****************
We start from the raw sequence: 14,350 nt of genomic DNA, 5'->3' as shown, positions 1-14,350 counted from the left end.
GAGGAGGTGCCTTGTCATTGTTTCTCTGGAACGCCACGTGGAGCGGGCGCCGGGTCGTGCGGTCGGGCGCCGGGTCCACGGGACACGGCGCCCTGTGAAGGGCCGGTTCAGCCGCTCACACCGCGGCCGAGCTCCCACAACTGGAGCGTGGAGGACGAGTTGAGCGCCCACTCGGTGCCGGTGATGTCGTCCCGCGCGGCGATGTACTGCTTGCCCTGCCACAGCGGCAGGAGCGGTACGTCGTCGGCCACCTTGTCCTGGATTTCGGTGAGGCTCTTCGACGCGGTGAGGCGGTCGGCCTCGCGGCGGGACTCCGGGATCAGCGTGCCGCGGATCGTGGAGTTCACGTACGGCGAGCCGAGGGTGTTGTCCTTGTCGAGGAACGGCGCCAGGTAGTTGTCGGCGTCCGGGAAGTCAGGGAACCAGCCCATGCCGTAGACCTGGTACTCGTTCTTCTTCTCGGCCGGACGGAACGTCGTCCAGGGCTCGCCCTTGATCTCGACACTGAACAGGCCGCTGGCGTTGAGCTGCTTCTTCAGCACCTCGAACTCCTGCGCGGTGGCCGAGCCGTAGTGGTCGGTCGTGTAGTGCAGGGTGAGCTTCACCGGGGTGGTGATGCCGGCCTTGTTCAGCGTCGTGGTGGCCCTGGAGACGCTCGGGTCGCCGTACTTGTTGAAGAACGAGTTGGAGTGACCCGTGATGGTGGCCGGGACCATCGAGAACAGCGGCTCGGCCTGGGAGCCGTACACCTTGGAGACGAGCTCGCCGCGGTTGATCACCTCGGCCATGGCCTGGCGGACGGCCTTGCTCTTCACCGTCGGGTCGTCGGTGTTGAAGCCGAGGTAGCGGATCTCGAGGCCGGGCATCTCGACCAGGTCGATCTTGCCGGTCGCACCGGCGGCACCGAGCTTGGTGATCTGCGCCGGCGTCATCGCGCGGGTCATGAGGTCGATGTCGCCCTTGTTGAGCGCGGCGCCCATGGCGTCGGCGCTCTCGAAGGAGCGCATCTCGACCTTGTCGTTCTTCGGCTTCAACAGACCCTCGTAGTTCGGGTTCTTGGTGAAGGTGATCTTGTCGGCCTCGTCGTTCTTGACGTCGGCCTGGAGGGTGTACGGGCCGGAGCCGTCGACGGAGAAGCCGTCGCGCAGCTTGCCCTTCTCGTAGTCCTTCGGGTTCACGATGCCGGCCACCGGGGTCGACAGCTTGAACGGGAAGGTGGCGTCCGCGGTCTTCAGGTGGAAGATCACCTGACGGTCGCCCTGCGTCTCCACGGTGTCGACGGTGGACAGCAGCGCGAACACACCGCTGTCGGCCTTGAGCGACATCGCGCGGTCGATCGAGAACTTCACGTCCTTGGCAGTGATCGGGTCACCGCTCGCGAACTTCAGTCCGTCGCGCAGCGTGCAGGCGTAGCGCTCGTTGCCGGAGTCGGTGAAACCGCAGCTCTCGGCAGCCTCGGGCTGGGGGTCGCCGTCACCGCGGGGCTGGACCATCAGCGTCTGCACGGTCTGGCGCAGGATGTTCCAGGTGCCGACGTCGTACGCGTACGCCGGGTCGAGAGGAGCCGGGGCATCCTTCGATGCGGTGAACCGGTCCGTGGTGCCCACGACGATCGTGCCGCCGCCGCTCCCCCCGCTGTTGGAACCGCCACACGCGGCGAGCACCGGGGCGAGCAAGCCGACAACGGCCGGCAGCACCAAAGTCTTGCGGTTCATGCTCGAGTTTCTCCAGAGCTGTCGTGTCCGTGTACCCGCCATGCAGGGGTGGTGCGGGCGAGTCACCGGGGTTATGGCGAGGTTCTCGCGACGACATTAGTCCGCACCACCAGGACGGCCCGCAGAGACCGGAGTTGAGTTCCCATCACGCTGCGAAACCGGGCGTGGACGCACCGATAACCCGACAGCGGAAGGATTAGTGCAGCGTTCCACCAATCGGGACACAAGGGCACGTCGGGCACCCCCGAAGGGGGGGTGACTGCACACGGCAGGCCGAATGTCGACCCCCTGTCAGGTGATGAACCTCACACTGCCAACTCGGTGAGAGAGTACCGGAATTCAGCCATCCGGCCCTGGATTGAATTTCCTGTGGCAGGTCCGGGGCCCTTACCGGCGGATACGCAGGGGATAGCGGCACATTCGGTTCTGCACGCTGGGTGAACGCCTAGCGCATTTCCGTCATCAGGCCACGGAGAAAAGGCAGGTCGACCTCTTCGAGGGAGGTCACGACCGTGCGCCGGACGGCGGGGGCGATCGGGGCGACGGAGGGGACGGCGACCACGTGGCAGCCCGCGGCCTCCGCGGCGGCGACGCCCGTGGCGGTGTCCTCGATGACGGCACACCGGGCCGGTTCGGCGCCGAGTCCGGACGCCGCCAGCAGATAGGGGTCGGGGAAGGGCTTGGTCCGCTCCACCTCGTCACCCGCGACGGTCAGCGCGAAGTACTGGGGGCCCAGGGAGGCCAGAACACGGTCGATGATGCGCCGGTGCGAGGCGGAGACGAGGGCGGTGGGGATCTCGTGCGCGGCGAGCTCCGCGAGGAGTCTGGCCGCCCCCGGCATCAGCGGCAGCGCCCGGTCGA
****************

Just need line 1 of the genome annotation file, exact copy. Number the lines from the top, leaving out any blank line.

We start from the raw sequence: 14,350 nt of genomic DNA, 5'->3' as shown, positions 1-14,350 counted from the left end.